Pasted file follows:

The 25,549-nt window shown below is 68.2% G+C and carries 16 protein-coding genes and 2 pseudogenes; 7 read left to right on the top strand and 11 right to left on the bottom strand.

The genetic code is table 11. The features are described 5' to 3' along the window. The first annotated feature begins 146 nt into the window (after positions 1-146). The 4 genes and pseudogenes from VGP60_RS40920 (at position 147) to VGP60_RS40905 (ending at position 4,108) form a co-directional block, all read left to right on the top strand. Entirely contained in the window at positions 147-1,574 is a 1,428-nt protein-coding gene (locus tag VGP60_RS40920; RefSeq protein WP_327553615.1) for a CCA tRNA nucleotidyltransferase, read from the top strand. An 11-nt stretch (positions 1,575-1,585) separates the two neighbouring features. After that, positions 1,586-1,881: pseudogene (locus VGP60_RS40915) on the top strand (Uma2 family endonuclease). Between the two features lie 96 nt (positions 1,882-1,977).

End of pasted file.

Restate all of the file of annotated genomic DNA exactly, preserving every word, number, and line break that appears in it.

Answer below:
The 25,549-nt window shown below is 68.2% G+C and carries 16 protein-coding genes and 2 pseudogenes; 7 read left to right on the top strand and 11 right to left on the bottom strand.

The genetic code is table 11. The features are described 5' to 3' along the window. The first annotated feature begins 146 nt into the window (after positions 1-146). The 4 genes and pseudogenes from VGP60_RS40920 (at position 147) to VGP60_RS40905 (ending at position 4,108) form a co-directional block, all read left to right on the top strand. Entirely contained in the window at positions 147-1,574 is a 1,428-nt protein-coding gene (locus tag VGP60_RS40920; RefSeq protein WP_327553615.1) for a CCA tRNA nucleotidyltransferase, read from the top strand. An 11-nt stretch (positions 1,575-1,585) separates the two neighbouring features. After that, positions 1,586-1,881: pseudogene (locus VGP60_RS40915) on the top strand (Uma2 family endonuclease). Between the two features lie 96 nt (positions 1,882-1,977).